Parr Traill recommends New Jersey Tea, Labrador Tea, Hemlock Tea (no, not that kind) and Dandelion Coffee as readily available herbal substitutes for tea and coffee. The root of the dandelion, washed, dried, roasted, ground, and then prepared like coffee, she claims, makes a drink "very little inferior to good coffee." (136) Not having a supply of dandelion roots on hand, I instead attempted to prepare regular coffee, according to Parr Traill's brief discussion.
In the 21st century, coffee roasting is a very precise art, with small-scale roasters operating somewhat as a science and somewhat as an art producing uniform carefully roasted beans, single-sourced from individually identified plantations from Africa, South America, or Southest Asia. Beans may be roasted to varying degrees of darkness, from a cinnamon coloured roast (my preferred) all the way up to the very dark and oily French roast. Coffeegeek.com can tell you more than you will ever want to know about coffee. On coffee, Parr Traill has this to say:
The best coffee, or what is here called so, sells at 1s. 3d. per lb, in the country stores ; but a better article may be got at Is. per lb, in any of the larger towns, and at lOd., unroasted.
"The reason," says an agricultural journal now before me, "that coffee is seldom well made, is, first, the berries are too hastily roasted, or roasted too much : a light cinnamon is their proper colour. Secondly, the coffee is ground too fine ; and thirdly, it is often boiled too much; by which the bitter principle is extracted, and the finer flavour flies off ; and fourthly not enough coffee is allowed in the pot."
The owner of "my" coffee shop - or, rather, the place where most of my dissertation will be written - Thom Bargen Coffee <www.thombargen.com> in Winnipeg - agreed with Parr Traill's assessment of coffee as correct also in the 21st century. Unfortunately for Parr Traill, the espresso machine wouldn't be invented until the 1880s, although a wide variety of methods for brewing coffee, some quite complex mechanically, were under active development.
Green, unroasted, coffee beans, are somewhat difficult to find, with local roasters refusing to sell theirs. Eventually, I located some unroasted Ethiopian (Yirgacheffe) beans. Unroasted beans, according to Parr Traill, sold for about ten pence per pound of coffee, approximately 16 cents per pound of coffee in 1854 dollar equivalents, which would be the equivalent of between $15-$30 in 2013 dollars. (Inflation calculatations from the 19th century to today are highly variable, with different methods giving very different results. See MeasuringWorth.com for an indepth discussion of inflation calculations for the pound.) Compared to the price Parr Traill had to pay, the $7 per pound I paid seems like a good deal!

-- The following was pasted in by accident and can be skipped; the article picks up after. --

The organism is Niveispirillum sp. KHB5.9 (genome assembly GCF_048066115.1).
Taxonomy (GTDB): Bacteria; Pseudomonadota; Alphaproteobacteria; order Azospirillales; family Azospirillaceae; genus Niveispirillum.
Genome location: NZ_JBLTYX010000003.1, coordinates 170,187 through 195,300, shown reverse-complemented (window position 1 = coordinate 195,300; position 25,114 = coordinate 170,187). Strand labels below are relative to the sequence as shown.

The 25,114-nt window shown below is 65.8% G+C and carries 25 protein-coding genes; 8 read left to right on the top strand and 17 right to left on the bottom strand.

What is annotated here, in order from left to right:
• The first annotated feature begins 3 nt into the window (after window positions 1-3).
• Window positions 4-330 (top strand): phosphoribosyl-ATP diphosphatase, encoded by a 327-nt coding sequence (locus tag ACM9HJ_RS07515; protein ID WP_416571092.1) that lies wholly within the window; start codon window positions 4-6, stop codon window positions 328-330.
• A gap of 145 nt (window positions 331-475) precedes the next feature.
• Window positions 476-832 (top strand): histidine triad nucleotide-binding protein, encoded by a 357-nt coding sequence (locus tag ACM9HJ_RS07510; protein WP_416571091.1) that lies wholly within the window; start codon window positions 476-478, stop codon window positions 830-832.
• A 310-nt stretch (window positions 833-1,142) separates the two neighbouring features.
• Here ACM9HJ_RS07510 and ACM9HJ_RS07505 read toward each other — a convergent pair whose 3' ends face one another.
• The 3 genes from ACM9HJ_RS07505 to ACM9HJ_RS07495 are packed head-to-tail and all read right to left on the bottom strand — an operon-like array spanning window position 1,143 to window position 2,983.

For my first attempt at roasting coffee beans, I used a cast iron pan and stirred continuously. The pan was very much too hot, and I reached the first crack stage of roasting in well under a minute - Parr Traill would lament that my coffee was "too hastily'' roasted. After the beans reach the appropriate level of roast, they must be quickly cooled down, preferably by moving them into a metal colander. The metal colander allows rapid cooling due to the conductivity of the metal, and also the little holes chafe against the beans and remove the charred outer layer of the green beans, the chaff. Roasting coffee gives off enough smoke and floating bits of chaff to set off a smoke detector - although presumably Parr Traill didn't have one!
My second attempt, after the actual dinner itself, was in Carolynn's oh-so-nice enameled cast iron pan. It has similar properties with respect to heat conductivity, but is much better looking and easier to take care of than my cast iron pan. This time, I proceeded with a much lower heat, and took five or six minutes to roast to the requisite level.
In both cases, the roast is far more uneven than professionally roasted coffee, with its uniform coloration. As you can see in the photograph, there is signficant variation in the roast level, from cinnamon coloured city roast, to a much darker first crack roast.
The dinner party guests were quite excited about the prospect of after-dinner coffee in an 1854 dinner, if perhaps the actual product was a bit dissapointing. The ground coffee was much lighter in colour than the ground coffee we are used to, a sort of dark brown with a cinnamon hue. The coffee (anachronistically made in Carolynn's coffee machine) was, charitably, a bit weak. The colour was a bit lighter than optimal, but, like the fresh beans, smelled quite good.
(post by Daniel Simeone)